Yesterday, the Consumer Financial Protection Bureau (CFPB) made a decision against National Collegiate Student Loan Trusts and their debt collector, Transworld Systems, regarding the effort made by the aforementioned trust to hunt down payments for student loans that lacked the proper paperwork to prove ownership.
The CFPB is requiring National Collegiate Student Loan Trusts to collectively repay at least $19.1 million to student loan borrowers that were harmed by potential lawsuits, the U.S. Treasury for relinquished funds, and as part of a civil money penalty.
Additionally, National Collegiate Student Loan Trusts’ debt collector, Transworld Systems, has been ordered to pay a $2.5 million civil money penalty.
The decision by the CFPB signals the potential end to a long process that involved thousands of student loan borrowers who were facing illegal student debt collection lawsuits. The trust will refund a minimum of $3.5 million to roughly 2,000 student loan borrowers impacted by this ordeal.
CFPB Director Richard Cordray issued the following statement for the bureau’s press release: “We’re ordering them (National Collegiate Student Loan Trusts and Transworld Systems) to pay at least $21.6 million, stopping them from filing illegal lawsuits, and requiring the trusts to thoroughly audit their loan portfolios to identify any other consumers who were harmed.”
Additionally, the CFPB’s order also calls for an independent audit of every single one of the 800,000 student loans in the National Collegiate Student Loan Trusts’ portfolio. Further, the trusts, and any company hired by them, are prohibited from attempting to collect, reporting negative credit information, or filing lawsuits on any of the 800,000 loans that the audit reveals as unverified or invalid.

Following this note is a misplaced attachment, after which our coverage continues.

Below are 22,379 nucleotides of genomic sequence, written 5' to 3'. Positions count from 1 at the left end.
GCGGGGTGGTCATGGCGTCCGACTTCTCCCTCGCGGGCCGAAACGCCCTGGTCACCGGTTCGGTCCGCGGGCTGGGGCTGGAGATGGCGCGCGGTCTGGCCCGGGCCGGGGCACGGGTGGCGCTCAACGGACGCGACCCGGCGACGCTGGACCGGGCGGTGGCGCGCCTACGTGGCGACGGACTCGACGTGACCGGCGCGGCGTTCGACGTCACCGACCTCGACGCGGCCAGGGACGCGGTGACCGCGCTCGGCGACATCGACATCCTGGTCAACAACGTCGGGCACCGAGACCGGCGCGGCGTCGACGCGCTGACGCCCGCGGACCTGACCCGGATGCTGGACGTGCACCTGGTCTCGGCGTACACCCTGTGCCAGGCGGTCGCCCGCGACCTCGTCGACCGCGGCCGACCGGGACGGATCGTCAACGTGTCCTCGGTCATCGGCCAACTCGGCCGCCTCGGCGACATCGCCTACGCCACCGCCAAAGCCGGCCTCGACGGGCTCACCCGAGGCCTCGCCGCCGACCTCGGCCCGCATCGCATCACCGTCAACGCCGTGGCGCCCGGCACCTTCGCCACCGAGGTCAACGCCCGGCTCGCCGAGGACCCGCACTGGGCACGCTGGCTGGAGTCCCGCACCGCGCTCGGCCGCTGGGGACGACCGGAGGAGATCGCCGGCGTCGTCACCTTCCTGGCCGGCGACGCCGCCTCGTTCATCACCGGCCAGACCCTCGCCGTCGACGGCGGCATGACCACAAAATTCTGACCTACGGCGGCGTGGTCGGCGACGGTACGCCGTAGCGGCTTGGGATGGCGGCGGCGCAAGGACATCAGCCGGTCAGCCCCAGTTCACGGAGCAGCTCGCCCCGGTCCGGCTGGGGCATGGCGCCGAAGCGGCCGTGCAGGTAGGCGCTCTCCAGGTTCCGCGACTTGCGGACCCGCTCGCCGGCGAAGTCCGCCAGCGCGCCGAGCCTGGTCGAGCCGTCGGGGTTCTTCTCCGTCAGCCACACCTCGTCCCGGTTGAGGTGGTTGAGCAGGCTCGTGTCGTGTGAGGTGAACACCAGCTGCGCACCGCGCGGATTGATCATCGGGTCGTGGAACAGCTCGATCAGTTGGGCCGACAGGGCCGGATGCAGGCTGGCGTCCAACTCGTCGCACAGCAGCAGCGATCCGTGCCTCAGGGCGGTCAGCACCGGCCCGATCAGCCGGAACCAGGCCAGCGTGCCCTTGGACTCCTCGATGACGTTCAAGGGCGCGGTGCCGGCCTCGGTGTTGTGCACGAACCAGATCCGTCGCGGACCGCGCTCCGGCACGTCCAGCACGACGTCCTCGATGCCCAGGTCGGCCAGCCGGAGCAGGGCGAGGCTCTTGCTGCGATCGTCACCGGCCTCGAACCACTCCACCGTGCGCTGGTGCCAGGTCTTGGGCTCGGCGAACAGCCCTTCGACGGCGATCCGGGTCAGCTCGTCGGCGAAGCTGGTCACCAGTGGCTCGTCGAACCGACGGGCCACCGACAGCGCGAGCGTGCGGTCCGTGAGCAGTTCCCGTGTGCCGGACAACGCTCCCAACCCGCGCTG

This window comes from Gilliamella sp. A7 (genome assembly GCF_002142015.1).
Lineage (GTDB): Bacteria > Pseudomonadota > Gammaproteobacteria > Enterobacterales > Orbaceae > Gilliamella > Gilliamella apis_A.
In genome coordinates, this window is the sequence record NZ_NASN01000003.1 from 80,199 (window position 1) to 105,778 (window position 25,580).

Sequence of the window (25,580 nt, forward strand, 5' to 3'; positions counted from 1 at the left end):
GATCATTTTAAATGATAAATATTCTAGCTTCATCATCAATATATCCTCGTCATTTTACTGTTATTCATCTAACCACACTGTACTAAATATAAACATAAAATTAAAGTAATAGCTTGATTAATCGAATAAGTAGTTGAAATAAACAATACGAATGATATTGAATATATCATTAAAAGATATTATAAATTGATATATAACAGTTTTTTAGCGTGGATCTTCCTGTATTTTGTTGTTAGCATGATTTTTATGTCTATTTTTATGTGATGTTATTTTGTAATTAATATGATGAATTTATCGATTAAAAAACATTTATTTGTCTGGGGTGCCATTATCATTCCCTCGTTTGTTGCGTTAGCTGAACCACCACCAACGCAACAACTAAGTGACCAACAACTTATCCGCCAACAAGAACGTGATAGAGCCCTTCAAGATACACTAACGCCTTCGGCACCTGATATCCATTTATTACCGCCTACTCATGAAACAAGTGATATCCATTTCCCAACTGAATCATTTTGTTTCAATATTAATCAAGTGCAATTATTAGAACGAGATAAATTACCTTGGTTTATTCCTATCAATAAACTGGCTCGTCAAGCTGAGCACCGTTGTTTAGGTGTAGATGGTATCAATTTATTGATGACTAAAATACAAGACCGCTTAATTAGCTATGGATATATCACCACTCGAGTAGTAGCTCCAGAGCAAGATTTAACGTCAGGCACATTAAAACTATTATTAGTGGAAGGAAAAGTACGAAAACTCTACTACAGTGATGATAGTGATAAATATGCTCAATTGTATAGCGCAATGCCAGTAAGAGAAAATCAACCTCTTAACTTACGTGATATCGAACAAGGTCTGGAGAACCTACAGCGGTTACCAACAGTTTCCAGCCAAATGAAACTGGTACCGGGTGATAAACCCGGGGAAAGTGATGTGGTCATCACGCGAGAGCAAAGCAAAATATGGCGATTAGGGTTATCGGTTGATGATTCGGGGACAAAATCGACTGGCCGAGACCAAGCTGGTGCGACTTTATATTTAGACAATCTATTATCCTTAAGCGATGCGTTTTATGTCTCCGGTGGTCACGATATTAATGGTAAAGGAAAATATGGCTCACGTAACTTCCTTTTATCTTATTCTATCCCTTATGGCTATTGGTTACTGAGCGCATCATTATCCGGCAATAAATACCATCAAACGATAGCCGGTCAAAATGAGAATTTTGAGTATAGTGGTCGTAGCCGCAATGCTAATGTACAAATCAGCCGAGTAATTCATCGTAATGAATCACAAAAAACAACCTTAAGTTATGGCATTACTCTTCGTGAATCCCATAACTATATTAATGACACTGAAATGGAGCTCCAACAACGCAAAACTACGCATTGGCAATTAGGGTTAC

The proposed punishment offered up by the CFPB was filed with the U.S. District Court for the District of Delaware. It will become effective if it is approved the presiding judge. The order filed against Transworld Systems that makes them responsible for a $2.5 million penalty is effective immediately.
Back in July, LendEDU reported that $5 billion in private student loan debt may be forgiven because of missing paperwork. National Collegiate Student Loan Trusts, an umbrella name for 15 Delaware statutory trusts, undertook a massive effort to find borrowers who had fallen behind on their student loan payments. The trusts were filing four new collection cases each day and had filed more than 10,000 lawsuits in the last five years. Collectively, the trusts held 800,000 private student loans worth $12 billion, although $5 billion of that debt had been in default.
The only problem? National Collegiate Student Loan Trusts lacked the necessary legal paperwork to prove ownership of the student loans. Many of the loans were written over a decade ago by various banks and were later packaged together and sold to investors. After the debt passed through a multitude of hands before reaching the trusts, the paperwork that clarified who owned the loans got lost along the way.
Author: Mike Brown
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